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LUPERCI were the members of a very ancient, perhaps the most ancient, corporation of priests at Rome, which also outlived the other institutions of the old Roman religion. An account of the rites which they superintended will be found in the preceding article [LUPERCALIA]. As regards their institution there are two separate legends; one ascribing their foundation to the Arcadian Evander (Liv. 1.5; Ov. Fast. 2.423; Plut. Rom. 21), the other to Romulus and Remus (Ov. Fast. 2.361; Plut. l.c.). It is probable that both are untrue. It seems that the idea of a Greek institution is only an attempt of later times to connect this priesthood with the worship of the Greek pastoral god Pan. They were said to be priests of Faunus, the Italian deity of flocks and herds, and Evander is perhaps merely a translation of Faunus, “the favourer” (see Marquardt, Staatsverwaltung, 3.439). It is probable, as Marquardt points out, that the connexion with the legends of Romulus, though much older than the Grecising legends, is more recent than the institution of the priesthood, and arose from the fact that the neighbourhood of the Lupercal was connected with many traditions about Romulus, the Ficus Ruminalis, Casa Romuli, &c., and also from the compound lupus in the word itself, just as those who adopted Greek tradition found an argument in the word Λύκαια. The name of Faustulus, it is to be noticed, in the Romulean legends, has the same meaning as that of Faunus. We can have little doubt that the priesthood belongs to the oldest tribal settlement on the Palatine, and derives its name from neither of the above-mentioned legends. Rejecting many improbable derivations, such as luere-capra (Servius), lupa-parcero (Arnobius), lues-parcere (Unger), lupus-hircus (Schwegler), we may adopt as the most likely origin of the name Luperci, that which Mommsen (Hist. of Rome, 1.176) and Marquardt prefer, lupus-arceo: i.e. “the protectors of the flock from wolves.” The priesthood was in the hands of two collegia, of which the sodales were called respectively Luperci Quinctiliani (or Quinctiales?) and Luperci Fabiani, or sometimes Quinctilii and Fabii. In other words, originally it was a gentile sacred rite, and was in very ancient times under the exclusive charge of these two gentes, although that attachment to a particular gens lasted only in the name, and was retained neither in respect of the members nor the organisation. So far as regards the second collegium, there is no difficulty in understanding it of the gens Fabia (cf. Propert. 5.1, 26), though Unger (Rhein. Mus. 1881, pp. 50 ff.) seeks to connect the name with februare; but there is more doubt about assigning the other collegium to the gens Quinctilia. It may be assumed that these Luperci ranked before the Fabian; for this priority of rank will explain the legends which attribute the Quinctilii to Romulus and. the Fabii to Remus (Ov. Fast. 2.373; Vict. de Orig. 22), and the name might be regarded as fairly settled, if we could satisfy ourselves whether the Quinctii or the Quinctilii were the older. Mommsen (Hist. of Rome, 1.51; and Staatsrecht, 1.560, note) and Marquardt (op. cit.) take the Quinctii to be the old gens, the Quinctilii a later introduction from Alba (for which the authority is Dionys. A. R. 3.29); and they cite also an inscription (Orelli, 2253 = C. I. L. 6.1932), “lupercus Quinctialis vetus,” and the coincidence of the praenomen Kaeso belonging to the Quinctii and Fabii alone, and possibly derived from the thongs with which the Luperci strike (caedunt), as proving that the name should be Quinctianus or Quinctialis from the Quinctii, not Quinctilianus, as though from the Quiinctilii. We have, however, on the other hand, the fact that Livy (1.30) gives just the opposite account to Dionysius, and makes the Quinctii come from Alba; and that all ancient authorities, except the inscription above, give the name Quinctilii or Quinctiliani to this priesthood. We can hardly therefore take Mommsen's view as proved beyond a doubt. We shall be on more certain ground in assuming that this gens, whether the Quinctii or the Quinctilii, exercised the priesthood in this worship on the Palatine for the Montani, and with them, when the tribal communities amalgamated, were joined the Fabii for the same rites on behalf of the Collini. (That the Fabian gens belonged to the Collini is shown by their having their sacra gentilicia on the Quirinal: Liv. 5.46, 52.) Possibly the Fabii used originally their separate sanctuary on this hill for the Lupercalia, but there can be no doubt that the associated worship of the two collegia of Luperci (as afterwards of the third also) was in the Lupercal on the Palatine--the only Lupercal [p. 2.101]mentioned--a cave in the western angle of the Palatine, the site of which cannot be positively identified, where the rites in the festival were begun. It was in later times adorned with some masonry, perhaps a portico at the entrance; for it is stated in the inscription of Ancyra that Augustus rebuilt it. (See Middleton's Rome, p. 57; Burn's Rome and Campagna, p. 156.) Julius Caesar, in the beginning of the year 44, added a third corporation of priests called the Luperci Julii (D. C. 44.6; Suet. Jul. 76), and assigned to them revenues which the senate after his death took away (Cic. Phil. 13.15, 32), and of this collegium Antonius was magister. The assumption from this is that each of the collegia had its own magister, though in inscriptions we find only “magister lupercorum” without distinction. The word vetus applied to a lupercus (as in the inscription given above) means no doubt that he belonged to one of the two older corporations. The members (sodales, ἑταῖρολ) were ordinarily of the equestrian rank, rarely senators (cf. Mommsen, Staatsrecht, l.c.). Under the Republic they were probably (like the Fratres Arvales) coopted into the body, but Mommsen thinks that under the Empire they were appointed by the emperor. Some have asserted the office to be terminable, on the authority of two inscriptions, which seem to give “lupercus iterum,” “lupercus ter” (C. I. L. 6.496; 2610), but the wording and significance of these are by no means certain, and Marquardt believes the office to have been for life (as was also the office of the Fratres Arvales). It is also questionable whether this priesthood existed in any Italian town except Rome. The inscriptions found in various municipia perhaps record merely the names of men who belonged to one of the three collegia at Rome, and who kept the title in their new domicile. At any rate, we have no mention of the festival being held anywhere but at Rome. Of the manner in which the functions were partitioned among the different collegia we have no record. For an account of the rites which they celebrated, see LUPERCALIA (In addition to the works cited above, reference may be made to Preller, Röm. Myth. 111.)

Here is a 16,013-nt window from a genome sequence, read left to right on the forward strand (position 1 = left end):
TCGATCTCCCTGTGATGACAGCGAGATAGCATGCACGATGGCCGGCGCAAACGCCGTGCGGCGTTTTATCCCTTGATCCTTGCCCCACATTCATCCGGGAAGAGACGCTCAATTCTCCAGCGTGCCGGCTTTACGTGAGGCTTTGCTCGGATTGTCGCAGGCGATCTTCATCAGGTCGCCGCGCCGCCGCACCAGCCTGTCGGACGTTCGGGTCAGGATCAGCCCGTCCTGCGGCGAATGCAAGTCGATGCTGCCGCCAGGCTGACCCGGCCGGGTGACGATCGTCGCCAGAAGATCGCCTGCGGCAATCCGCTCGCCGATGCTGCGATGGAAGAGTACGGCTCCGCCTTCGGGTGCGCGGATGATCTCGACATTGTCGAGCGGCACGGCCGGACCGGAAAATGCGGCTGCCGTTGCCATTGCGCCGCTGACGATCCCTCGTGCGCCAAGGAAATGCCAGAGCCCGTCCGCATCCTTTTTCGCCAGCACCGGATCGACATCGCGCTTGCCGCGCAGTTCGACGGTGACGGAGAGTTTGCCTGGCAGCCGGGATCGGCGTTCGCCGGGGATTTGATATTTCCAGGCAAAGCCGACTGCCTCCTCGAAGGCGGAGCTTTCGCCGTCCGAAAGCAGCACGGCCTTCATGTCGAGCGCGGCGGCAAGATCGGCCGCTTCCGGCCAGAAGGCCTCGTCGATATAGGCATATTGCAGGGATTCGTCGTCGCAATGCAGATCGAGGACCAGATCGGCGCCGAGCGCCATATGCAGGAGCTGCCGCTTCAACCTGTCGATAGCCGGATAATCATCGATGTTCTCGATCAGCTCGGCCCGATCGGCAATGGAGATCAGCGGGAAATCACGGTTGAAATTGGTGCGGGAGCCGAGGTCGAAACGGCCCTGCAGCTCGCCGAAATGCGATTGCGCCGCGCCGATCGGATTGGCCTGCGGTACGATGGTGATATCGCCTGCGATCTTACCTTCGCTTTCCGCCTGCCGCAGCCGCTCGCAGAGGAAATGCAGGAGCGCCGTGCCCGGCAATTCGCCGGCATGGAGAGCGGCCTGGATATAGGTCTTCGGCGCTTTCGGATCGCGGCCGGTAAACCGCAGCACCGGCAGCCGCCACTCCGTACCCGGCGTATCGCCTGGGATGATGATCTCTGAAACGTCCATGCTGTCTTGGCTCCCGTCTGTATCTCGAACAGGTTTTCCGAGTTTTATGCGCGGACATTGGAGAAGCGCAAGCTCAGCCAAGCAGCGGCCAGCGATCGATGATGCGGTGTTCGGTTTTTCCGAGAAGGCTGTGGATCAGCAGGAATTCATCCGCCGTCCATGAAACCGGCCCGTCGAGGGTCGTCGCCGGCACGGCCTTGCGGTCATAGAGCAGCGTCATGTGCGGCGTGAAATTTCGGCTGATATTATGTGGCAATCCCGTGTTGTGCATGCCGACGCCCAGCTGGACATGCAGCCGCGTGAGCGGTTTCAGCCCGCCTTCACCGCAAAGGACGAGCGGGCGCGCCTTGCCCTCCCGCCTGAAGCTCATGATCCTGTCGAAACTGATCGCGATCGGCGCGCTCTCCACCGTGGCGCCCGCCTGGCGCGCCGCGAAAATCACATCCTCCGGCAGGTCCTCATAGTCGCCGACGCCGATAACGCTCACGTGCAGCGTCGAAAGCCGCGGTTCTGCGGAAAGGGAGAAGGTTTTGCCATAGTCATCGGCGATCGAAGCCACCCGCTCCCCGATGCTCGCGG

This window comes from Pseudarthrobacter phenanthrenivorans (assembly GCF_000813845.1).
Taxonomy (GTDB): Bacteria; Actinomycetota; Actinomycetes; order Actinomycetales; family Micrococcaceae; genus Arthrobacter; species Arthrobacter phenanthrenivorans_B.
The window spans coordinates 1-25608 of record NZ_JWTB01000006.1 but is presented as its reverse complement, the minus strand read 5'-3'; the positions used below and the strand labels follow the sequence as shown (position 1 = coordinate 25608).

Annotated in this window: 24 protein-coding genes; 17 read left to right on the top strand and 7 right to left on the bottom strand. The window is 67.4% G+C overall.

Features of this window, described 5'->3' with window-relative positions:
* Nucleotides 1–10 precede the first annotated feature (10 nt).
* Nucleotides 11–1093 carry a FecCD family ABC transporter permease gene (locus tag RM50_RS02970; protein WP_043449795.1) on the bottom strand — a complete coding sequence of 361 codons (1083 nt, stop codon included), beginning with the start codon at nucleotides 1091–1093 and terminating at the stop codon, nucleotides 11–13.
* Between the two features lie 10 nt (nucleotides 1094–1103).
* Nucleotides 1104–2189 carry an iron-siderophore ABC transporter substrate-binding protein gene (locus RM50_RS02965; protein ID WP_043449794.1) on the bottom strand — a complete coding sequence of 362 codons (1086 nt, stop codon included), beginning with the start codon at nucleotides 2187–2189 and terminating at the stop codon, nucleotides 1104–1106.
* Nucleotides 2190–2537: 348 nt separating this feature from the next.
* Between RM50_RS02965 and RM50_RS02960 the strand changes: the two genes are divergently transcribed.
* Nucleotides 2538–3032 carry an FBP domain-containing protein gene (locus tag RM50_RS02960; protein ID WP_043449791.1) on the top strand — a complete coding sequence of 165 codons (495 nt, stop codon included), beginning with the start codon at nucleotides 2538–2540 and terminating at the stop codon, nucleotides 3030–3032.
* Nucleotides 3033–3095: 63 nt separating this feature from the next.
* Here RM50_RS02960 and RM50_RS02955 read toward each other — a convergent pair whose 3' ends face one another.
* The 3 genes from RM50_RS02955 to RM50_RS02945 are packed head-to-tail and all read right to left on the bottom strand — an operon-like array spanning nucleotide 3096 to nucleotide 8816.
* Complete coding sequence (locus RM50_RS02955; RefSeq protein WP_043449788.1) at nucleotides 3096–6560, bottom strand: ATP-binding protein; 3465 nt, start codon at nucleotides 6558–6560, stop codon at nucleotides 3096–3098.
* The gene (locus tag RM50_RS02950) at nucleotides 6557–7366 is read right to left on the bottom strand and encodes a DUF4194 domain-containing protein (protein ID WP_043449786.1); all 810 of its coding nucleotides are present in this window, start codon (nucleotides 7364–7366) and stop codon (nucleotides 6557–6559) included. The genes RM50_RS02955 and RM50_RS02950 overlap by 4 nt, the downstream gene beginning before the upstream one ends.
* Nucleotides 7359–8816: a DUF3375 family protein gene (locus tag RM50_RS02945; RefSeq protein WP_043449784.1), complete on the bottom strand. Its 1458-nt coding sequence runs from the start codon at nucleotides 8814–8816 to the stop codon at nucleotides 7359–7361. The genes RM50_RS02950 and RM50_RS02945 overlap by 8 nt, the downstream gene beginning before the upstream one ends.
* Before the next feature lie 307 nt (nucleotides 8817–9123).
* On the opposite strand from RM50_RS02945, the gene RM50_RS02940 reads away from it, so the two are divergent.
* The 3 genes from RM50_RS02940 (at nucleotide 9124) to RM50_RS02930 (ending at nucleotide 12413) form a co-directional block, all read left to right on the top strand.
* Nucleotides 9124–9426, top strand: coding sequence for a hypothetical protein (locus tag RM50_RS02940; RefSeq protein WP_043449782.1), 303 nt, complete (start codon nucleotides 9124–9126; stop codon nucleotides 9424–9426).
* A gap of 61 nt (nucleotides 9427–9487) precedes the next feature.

hide References (9 total)
  • Cross-references from this page (9):
    • Cicero, Philippics, 13.15
    • Cicero, Philippics, 13.32
    • Suetonius, Divus Julius, 76
    • Livy, The History of Rome, Book 5, 46
    • Livy, The History of Rome, Book 5, 52
    • Livy, The History of Rome, Book 1, 30
    • Livy, The History of Rome, Book 1, 5
    • Plutarch, Romulus, 21
    • Ovid, Fasti, 2